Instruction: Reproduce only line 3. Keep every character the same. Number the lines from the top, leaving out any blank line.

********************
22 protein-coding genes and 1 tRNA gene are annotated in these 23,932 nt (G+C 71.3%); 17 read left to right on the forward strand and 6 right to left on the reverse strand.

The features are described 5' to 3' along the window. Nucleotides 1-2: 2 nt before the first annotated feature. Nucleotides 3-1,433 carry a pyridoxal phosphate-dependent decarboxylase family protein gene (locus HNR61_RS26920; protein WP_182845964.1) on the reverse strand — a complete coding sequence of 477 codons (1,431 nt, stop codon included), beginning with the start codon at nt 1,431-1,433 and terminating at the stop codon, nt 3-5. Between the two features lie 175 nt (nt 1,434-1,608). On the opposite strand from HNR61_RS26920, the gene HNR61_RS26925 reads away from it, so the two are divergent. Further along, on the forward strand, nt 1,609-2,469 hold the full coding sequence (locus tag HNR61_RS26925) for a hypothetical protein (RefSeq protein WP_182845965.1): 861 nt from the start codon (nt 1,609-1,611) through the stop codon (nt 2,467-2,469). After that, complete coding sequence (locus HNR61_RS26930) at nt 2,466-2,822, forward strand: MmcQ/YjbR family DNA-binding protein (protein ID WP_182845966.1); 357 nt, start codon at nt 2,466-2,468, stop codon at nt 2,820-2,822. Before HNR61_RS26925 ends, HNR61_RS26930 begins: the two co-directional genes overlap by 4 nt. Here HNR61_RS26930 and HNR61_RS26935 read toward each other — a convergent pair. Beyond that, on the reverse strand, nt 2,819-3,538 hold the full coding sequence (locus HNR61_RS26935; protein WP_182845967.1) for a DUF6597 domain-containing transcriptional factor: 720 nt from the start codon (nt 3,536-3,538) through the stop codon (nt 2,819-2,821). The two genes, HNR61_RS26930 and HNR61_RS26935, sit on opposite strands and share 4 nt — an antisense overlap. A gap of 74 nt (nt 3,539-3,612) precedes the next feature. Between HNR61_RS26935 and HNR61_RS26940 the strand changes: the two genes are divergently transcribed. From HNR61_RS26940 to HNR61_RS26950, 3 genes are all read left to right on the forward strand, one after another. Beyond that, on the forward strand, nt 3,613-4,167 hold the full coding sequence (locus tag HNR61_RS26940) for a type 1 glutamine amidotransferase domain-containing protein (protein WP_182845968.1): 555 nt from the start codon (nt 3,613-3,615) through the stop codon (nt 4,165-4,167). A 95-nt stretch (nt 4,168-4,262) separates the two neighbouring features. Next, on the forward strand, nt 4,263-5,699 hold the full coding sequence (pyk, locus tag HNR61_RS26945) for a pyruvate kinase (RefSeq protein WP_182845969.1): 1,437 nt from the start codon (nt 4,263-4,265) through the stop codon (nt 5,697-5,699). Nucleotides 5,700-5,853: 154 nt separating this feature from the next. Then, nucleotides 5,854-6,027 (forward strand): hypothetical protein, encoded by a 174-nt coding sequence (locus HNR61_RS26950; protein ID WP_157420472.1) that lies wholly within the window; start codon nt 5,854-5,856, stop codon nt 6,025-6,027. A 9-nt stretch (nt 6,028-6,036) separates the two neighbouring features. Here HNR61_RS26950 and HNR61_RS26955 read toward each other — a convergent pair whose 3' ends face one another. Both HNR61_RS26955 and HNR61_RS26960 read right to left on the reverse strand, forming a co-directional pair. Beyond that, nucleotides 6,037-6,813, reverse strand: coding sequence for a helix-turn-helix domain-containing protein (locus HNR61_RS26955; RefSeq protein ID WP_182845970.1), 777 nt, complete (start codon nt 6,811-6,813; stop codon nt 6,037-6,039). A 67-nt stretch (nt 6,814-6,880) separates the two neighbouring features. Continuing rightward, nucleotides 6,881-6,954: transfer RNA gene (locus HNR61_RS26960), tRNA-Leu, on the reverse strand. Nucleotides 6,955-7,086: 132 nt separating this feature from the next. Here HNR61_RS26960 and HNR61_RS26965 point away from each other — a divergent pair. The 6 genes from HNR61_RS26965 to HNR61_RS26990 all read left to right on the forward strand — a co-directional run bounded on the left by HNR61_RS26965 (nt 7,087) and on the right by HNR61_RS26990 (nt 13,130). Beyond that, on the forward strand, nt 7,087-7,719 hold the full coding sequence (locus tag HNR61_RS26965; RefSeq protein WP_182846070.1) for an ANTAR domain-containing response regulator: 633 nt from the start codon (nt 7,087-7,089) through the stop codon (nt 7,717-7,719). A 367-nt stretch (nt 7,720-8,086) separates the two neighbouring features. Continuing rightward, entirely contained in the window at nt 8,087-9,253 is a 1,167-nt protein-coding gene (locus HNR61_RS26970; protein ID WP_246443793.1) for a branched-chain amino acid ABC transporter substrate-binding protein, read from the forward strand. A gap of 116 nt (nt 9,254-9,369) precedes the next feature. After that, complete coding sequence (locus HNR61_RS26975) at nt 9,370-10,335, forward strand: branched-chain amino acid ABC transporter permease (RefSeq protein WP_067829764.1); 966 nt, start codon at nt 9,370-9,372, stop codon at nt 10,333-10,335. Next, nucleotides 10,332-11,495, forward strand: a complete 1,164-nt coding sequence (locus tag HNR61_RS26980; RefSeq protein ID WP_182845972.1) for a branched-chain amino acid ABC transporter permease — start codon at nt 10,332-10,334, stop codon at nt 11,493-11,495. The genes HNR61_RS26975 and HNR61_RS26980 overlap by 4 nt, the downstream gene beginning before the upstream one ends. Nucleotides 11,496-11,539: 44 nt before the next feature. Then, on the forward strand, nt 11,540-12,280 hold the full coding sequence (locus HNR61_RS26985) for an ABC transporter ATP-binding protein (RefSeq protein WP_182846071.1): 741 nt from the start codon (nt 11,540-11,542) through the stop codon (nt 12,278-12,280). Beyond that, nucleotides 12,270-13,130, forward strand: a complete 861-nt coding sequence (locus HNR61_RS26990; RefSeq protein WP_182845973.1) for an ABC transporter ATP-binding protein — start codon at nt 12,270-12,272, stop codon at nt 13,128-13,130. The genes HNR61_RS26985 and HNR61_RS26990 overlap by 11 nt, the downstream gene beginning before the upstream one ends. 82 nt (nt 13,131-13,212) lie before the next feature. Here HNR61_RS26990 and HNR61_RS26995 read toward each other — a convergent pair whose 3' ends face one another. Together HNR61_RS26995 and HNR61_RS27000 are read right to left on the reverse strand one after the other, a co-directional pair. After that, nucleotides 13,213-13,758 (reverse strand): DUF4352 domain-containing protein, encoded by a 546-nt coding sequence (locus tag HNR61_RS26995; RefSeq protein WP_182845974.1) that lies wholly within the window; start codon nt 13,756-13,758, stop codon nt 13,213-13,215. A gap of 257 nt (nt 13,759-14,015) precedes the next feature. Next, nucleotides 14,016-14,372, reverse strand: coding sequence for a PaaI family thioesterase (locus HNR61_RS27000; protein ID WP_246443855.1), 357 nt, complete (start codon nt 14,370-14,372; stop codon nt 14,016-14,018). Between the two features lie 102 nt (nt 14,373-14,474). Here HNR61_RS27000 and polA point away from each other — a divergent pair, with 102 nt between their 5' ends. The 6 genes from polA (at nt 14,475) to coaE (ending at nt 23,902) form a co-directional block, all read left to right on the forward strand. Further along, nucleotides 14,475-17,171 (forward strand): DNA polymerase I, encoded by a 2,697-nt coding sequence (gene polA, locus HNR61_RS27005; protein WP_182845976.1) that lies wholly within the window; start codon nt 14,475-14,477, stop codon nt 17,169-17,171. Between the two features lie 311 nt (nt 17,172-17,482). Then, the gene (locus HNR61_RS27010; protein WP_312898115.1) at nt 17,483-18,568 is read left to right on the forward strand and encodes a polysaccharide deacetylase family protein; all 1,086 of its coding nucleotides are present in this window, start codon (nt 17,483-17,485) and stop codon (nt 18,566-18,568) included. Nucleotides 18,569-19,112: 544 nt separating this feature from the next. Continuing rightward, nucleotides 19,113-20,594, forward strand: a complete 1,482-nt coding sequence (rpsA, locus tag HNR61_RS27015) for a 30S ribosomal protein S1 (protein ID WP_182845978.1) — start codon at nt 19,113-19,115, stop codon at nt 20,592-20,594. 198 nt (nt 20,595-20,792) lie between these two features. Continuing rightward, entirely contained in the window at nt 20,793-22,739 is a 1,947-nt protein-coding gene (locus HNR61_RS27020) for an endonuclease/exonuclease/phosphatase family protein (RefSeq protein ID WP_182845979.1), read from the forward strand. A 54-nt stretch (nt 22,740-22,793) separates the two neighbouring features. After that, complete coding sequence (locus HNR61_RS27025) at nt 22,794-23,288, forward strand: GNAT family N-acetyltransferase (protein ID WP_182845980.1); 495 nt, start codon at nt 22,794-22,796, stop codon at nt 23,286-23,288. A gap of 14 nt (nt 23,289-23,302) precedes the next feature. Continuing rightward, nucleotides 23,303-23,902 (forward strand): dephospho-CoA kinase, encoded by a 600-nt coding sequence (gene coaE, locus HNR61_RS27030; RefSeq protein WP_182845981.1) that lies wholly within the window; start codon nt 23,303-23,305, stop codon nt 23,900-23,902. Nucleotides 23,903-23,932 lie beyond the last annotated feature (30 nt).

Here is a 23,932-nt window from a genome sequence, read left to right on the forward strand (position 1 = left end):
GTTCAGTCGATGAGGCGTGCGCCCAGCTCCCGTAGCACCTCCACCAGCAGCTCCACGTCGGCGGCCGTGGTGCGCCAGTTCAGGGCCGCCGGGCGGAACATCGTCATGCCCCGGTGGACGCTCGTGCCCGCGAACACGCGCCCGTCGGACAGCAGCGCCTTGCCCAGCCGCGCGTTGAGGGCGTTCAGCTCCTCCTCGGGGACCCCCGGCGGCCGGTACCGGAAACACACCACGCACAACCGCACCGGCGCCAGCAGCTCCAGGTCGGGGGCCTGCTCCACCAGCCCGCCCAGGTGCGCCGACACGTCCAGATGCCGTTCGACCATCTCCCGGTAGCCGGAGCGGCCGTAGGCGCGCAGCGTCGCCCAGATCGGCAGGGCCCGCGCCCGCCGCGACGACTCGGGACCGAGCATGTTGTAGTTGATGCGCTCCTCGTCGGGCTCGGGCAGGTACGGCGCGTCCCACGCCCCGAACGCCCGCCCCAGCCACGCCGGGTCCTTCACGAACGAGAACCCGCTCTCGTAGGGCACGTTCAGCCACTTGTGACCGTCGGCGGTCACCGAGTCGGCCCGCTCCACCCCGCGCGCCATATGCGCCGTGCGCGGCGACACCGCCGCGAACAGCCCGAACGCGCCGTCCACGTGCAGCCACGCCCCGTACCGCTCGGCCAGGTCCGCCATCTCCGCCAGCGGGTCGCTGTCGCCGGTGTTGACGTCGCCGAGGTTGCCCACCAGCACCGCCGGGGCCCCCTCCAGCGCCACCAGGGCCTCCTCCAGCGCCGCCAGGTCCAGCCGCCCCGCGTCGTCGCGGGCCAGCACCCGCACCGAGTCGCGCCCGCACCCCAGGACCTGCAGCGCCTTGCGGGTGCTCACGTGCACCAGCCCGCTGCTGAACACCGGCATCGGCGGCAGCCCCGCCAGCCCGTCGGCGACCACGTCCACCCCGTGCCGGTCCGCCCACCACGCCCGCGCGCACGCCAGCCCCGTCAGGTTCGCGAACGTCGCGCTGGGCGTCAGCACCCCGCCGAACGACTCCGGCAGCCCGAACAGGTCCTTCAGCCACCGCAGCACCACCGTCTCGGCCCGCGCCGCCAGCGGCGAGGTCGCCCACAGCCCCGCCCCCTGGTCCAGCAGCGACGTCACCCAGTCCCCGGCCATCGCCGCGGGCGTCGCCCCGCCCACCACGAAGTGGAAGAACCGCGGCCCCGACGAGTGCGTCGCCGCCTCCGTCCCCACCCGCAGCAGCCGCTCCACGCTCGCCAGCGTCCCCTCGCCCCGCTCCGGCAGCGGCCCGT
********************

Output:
Here is a 23,932-nt window from a genome sequence, read left to right on the forward strand (position 1 = left end):